Battleship IOWA Museum Ship Restoration Update

While we remain open, although with very reduced attendance, our operations team and volunteers continue to tackle various restoration projects on Battleship IOWA.


IOWA’s aft fantail helicopter landing deck is receiving a new non-skid surface. This effort is very labor intensive. The old surface is taken off first, along with the rust. This process is followed by coating the surface with five layers of sand and very expensive paint. Our painter Mary Ma-Stoddard, along with many volunteers, has been working on the fantail for several months with some wonderful results.


The Horseshoe

Greg Garnet has been hard at work restoring the tiling in the “horseshoe” – the senior officers’ passageway on the starboard side of the main deck superstructure.


Rust Busting and Welding

Volunteer Emily Segal is our newest superhero. She’s a veterinarian during the week and comes to work on the ship on her days off. She is a real needle gunner, removing rust from port deck near the boat control shield that Chief Dave Moser repaired. She got dirty and needle gunned so long that the air compressor ran out of gas and the needle gun stopped working.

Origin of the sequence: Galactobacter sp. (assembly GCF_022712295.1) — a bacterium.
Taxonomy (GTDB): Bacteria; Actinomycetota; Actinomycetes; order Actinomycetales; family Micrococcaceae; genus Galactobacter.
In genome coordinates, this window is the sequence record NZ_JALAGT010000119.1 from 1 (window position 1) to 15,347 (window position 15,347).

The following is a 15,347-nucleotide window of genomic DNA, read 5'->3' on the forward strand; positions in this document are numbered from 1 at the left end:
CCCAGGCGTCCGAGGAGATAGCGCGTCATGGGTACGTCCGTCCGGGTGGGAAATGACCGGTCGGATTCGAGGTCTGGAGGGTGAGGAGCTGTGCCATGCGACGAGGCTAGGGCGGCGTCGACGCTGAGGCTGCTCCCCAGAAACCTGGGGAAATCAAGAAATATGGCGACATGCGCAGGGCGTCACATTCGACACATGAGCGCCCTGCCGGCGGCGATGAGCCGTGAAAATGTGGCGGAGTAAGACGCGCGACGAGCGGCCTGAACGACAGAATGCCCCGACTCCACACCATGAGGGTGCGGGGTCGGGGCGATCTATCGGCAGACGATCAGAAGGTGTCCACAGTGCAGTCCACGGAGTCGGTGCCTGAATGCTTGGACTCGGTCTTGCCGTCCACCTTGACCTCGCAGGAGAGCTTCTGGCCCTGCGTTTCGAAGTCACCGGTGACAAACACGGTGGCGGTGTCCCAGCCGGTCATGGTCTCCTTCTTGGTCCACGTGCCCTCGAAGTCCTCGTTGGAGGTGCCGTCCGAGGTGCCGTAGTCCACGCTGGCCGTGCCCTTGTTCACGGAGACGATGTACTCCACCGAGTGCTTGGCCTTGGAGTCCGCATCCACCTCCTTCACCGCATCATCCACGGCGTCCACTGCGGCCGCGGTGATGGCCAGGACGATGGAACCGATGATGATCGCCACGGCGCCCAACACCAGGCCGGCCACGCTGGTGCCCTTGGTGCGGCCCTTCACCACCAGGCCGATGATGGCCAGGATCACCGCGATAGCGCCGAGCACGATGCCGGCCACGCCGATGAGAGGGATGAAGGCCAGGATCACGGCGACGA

The port 02 level superstructure bulkhead and deck has been undergoing much needed restoration. The wooden deck margin planks were removed so rusted sections of the superstructure’s bulkhead could undergo Chief Moser’s welding magic and be replaced.


Deck Planking

When Emily, Chief Moser, and others were finished, it was time for the ship’s carpenter Stan Sato to move in and demonstrate his considerable skills.


Anchor Windlass Room

In preparation for this space to be added to our Engineering Tour, a dedicated group of volunteers including Dave Vanderveen, Hal Puritz, Jim Kurrasch, Linda Ayers, and Ben Jackel has spent months in the hot confines restoring the forward 2nd deck anchor windlass. From cleaning to painting to polishing an impressive amount of brass and copper, this team has completely transformed the space, and we’re eager to show it to the public as soon as it’s safe to do so.

Our thanks to the ship’s curator Dave Way who contributed to this piece!

These projects and more continue all over the vessel. Want to get involved? Sign up to volunteer!
Unable to jump into this work in person? Support it with a contribution!

Site developed by Wicked Code, Inc. and funded by The Edward E. & Marie L. Matthews Foundation •  Photos by Rick Stipa Photography
Other photos - US Navy Archives and National Archives

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